What Does Tofu Taste Like: Versatile and Far From Bland

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A great source of protein, tofu has been a part of Asian diets for millennia. This versatile food with soybean roots became more common in Western dishes with the growing popularity of vegetarian diets and Buddhism in the late 20th century.

In a world seeking sustainability, tofu offers the ideal plant-based alternative that leaves a healthy ecological footprint and offers great taste. What does tofu taste like? The answer depends on the type of tofu and how you prepare it.

Types of Tofu

cut up chunks of tofu

Tofu traces its origins to washed and soaked soybeans that are ground into a powder. Water is added to the ground soybean pulp and simmered. The resulting mixture flows through a cloth sieve. This soy milk is coagulated while heated again at a lower temperature to create the curds.

A 100% plant-based product, the type of tofu depends on the amount of water added to the pulp, the coagulant used, and the amount of time the curdled product is pressed. The name of this product relates to this process, with “to” meaning bean and “fu” referring to the fermenting or curdling process the beans endure.

Tofu types are defined by the relative moisture, texture, and amount of pressure applied to the curds.

Silken Tofu

Sometimes called “Japanese-style tofu,” silken tofu resembles a custard and holds the greatest amount of water. Due to its creamy quality, silken does not maintain its shape very well, breaking into pieces in your hand, similar to soft gelatin.

Silken tofu commonly appears in Japanese dishes, such as miso soup. Depending on its moisture, silken tofu may be used in dips, sauces, dressings, puddings, and smoothies. As a vegan egg substitute, it has even been added as an ingredient in cheesecakes and ravioli fillings. A popular Vietnamese dessert combines silken tofu and ginger syrup to create a sweet soup.

Soft Tofu

Soft tofu is another name given to tofu with a silken, still spongy composition, especially when used in Chinese or Southeast Asian dishes. Resembling pudding or yogurt, this moist tofu is also an excellent addition to soups.

A bit more compact than its silken cousin, soft tofu quickly absorbs flavors and marinades. This characteristic makes it a perfect addition to soups, broths, and other dishes where the infusion of flavor is more important than a firm texture. Soft tofu tends to break apart if fried.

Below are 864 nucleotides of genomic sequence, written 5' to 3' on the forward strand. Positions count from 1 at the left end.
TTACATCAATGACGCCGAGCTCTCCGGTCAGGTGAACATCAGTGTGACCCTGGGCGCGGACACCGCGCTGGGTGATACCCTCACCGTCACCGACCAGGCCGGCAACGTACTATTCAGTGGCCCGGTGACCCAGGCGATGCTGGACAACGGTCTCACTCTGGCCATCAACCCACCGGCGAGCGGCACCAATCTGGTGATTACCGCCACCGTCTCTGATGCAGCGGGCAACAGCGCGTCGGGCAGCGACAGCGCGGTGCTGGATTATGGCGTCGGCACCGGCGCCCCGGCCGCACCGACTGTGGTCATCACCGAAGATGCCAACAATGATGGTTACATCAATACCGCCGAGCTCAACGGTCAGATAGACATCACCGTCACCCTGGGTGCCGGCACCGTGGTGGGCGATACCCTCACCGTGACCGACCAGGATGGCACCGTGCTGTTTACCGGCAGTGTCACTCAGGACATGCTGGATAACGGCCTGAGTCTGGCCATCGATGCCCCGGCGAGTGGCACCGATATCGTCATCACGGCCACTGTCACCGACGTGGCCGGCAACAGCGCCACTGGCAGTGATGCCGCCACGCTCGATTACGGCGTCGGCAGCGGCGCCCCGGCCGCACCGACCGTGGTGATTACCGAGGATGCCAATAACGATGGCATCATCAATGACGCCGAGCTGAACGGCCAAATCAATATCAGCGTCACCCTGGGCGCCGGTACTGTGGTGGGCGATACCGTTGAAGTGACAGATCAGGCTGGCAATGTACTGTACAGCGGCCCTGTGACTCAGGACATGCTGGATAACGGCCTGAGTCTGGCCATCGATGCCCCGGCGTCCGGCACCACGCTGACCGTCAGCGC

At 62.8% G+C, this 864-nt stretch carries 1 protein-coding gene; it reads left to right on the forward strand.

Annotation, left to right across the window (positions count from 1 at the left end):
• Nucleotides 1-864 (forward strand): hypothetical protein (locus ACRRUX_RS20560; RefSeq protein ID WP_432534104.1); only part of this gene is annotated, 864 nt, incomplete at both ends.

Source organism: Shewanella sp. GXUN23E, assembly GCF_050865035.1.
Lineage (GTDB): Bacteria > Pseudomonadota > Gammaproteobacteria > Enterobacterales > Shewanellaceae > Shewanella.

Medium Tofu

Perfect for saucy dishes and curries, medium tofu also enhances miso soup. Somewhat delicate, this tofu has greater density than soft or silken tofu. For some dishes, medium tofu may be a substitute for firm tofu.

Firm Tofu

Perfect for stir-frying or pan-frying, firm tofu also works well when crumbled into dishes that include a tofu scramble and absorbs flavors added to it. The most versatile type of tofu, firm types of tofu are widely available in grocery stores, including locations that may not have large Asian food selections.

Firm tofu should be dried before cooking, to allow it to absorb any marinade you want to add. Consider firm tofu as a meat substitute for smoked or seasoned entrées, as well as deep-fried dishes and stews.

Extra-Firm Tofu

Less moist than firm tofu, this type can be cubed or sliced for frying. You may also crumble, grill, or bake extra-firm tofu. The texture may be slightly different than firm tofu. Extra-firm does not absorb the complexities of sauces and marinades as well as less firm types.

Super-Firm Tofu

Very little water remains in this very dense tofu, one that maintains its shape very well, as well as a high protein content. Great for those who want to fry or bake their cubes without needing the effort to dry them, super-firm tofu has a tendency to burn quickly since it has less liquid to release when heated.

Super-firm tofu’s texture may resemble packaged cheese or cubes of meat. Due to the lack of water, some brands sell this type of tofu in vacuum-packed wrappings rather than sitting within small tubs with water.

Pre-Packaged and Prepared Options

griled tofu